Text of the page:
The health and safety of your workforce is no longer simply about avoiding injuries and environmental hazards. Chronic disease is now an emerging and important risk for the industry and prevention is proving a valuable investment for workplace health and safety professionals.
Type 2 diabetes is Australia’s fastest growing chronic disease accounting for 85-90% of all cases. Up to half of all cases remain undiagnosed. Despite the staggering presence of this disease, as many as 60% of all cases can be prevented through behavioural and lifestyle changes.
The impact on workplaces starts at productivity costs of $4.1 billion. In contrast, a reduced incidence of type 2 diabetes will lead to increased participation and productivity in the workplace and decreased safety risks. Among individuals with type 2 diabetes, good blood glucose control and living a healthy lifestyle can significantly help to decrease the prevalence of complications and the impact on their health, productivity, participation and safety at work.
Diabetes and safety in the workplace.
Specific safety issues that arise as a result of type 2 diabetes include the impact of hearing loss, vision problems and fatigue.
Hearing loss is twice as likely to occur in people with diabetes and 30% more likely to occur in people with pre-diabetes. Autopsy studies of diabetics show us why. The high blood sugar levels that characterise diabetes can cause damage to the nerves and blood vessels of the inner ear making hearing difficult and raising the issue of safety in the workplace. When hearing is made difficult communication difficulties occur, warning or equipment malfunction noises may not be heard and frustrations or strained relationships with colleagues may emerge.
A second safety issue that results from type 2 diabetes is the increased risk of eye problems such as blurred vision, black spots or holes in vision. It is due to the high blood sugar levels (that characterise diabetes) that the condition is the leading cause of blindness among adults aged 20-74 years and why the above listed vision problems occur. High blood sugar levels cause the lens in the eye to swell, thereby altering the ability to see properly. For this swelling to be corrected, blood sugar levels must be stabilised (which can take as long as three months). Alarmingly, the presence of vision problems such as blurred vision and black spots or vision holes are not only common in previously diagnosed diabetics, but also upon a diagnosis of type 2 diabetes. This represents a safety risk not only for diagnosed type 2 diabetic staff, but also for those who are undiagnosed and especially those who are not engaging in health checks to determine the cause of any vision problems they may be experiencing.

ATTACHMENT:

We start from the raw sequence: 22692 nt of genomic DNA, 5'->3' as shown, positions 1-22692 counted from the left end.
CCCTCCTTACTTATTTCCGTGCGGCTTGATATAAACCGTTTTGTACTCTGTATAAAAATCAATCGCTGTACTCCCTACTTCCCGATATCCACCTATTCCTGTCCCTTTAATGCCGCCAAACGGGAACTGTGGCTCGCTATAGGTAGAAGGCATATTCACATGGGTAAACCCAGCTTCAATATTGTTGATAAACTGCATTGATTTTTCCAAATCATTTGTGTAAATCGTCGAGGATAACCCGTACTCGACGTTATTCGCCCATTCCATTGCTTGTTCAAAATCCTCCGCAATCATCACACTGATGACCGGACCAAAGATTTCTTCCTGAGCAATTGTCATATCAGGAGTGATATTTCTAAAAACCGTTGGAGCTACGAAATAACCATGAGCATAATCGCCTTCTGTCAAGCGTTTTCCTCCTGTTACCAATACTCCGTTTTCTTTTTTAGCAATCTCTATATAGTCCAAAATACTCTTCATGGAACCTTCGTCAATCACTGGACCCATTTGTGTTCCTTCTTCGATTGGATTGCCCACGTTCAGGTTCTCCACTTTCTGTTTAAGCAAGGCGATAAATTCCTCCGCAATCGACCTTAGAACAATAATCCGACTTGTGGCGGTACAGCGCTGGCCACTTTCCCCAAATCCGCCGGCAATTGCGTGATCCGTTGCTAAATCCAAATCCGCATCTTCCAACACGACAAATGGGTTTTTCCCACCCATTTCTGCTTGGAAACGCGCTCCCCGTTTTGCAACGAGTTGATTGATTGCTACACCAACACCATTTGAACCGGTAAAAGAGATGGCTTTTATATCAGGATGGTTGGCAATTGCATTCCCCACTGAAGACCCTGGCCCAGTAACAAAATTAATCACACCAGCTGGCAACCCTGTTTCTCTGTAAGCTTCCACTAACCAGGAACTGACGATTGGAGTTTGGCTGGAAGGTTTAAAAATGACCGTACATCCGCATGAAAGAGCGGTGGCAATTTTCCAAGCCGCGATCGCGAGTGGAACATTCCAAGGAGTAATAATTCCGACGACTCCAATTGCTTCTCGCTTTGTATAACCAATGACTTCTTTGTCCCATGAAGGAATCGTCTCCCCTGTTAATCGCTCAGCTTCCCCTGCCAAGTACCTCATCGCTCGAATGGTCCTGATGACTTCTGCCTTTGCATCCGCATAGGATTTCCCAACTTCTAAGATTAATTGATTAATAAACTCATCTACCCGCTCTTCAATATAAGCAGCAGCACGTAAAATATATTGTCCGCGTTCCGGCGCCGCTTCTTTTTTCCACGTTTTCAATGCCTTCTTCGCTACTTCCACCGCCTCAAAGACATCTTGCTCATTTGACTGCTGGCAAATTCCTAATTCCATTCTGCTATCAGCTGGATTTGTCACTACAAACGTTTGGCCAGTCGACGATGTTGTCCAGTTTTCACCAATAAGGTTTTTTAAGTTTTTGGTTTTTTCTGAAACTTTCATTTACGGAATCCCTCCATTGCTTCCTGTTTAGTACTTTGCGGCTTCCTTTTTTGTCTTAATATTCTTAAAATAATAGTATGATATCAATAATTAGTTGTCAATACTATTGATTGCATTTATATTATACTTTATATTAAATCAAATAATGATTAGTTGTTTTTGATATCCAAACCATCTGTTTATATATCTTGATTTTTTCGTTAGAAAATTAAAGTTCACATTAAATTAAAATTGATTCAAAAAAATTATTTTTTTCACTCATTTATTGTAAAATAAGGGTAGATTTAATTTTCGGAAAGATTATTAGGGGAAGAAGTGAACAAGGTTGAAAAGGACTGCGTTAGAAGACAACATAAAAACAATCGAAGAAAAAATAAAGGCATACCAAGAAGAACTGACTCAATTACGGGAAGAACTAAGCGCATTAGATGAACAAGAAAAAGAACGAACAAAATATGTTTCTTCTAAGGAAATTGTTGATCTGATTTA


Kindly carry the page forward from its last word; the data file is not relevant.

A third safety issue heightened by type 2 diabetes is the prevalence and experience of fatigue. Fatigue is reported twice as often among diabetics than their non-diabetic colleagues. This can be attributed to fluctuations in blood sugar levels, the impact of high or low blood sugar levels and psychological factors such as depression or stress. A fatigued employee can experience impaired work performance including the decreased ability to concentrate and avoid distractions, recognise hazards and risks, maintain vigilance, communicate effectively and coordinate hand-eye movements. Each of these actions, or lack of, greatly increase the risk of injuries occurring in the workplace and ultimately reduces performance and productivity.
Diabetes = reduced productivity.
Help your staff manage their diabetes risk to manage your bottom line. Diabetes is associated with the presence of work limitations including absenteeism and lost productivity (due to having to stop working and arriving late or leaving early - missed work hours). This economic burden associated with type 2 diabetes is likely to increase as the disease becomes more prevalent.
Research has found that your workers with type 2 diabetes appear to experience incremental decrements in work performance that may affect their current and future health and performance. In addition to this, an AIHW report found that workers suffering from a chronic disease (ie. type 2 diabetes) had nearly double the time off than that of their colleagues who had no chronic disease. Furthermore, those with risk factors for chronic disease also reported more sick days than those without any risk factors.
Prevention prevention prevention!
The role of a workplace health program.
Type 2 diabetes develops over a period of months and years, which highlights the importance and value of early detection of risk factors for prevention. For workers already diagnosed with type 2 diabetes, prevention of common complications such as heart disease, stroke, vision problems, kidney disease and amputations will have a considerable impact on their productivity, health and safety in the workplace.
The workplace provides an effective setting for lifestyle interventions to prevent type 2 diabetes and reduce the incidence of common complications. For example, obesity is a major risk factor for type 2 diabetes. Therefore, workplace health programs that promote nutrition and physical activity offer huge value to your workforce and your bottom line.
Health by Design are leaders in designing and implementing effective workplace health, injury prevention, and high performance programs. With a focus on working with clients to create engaging programs which successfully help employees change their behaviour, we are well placed to provide programs which will positively impact a business’ workforce costs and performance outcomes. Contact us to learn about how Health by Design’s award winning programs may be able to help you and your team.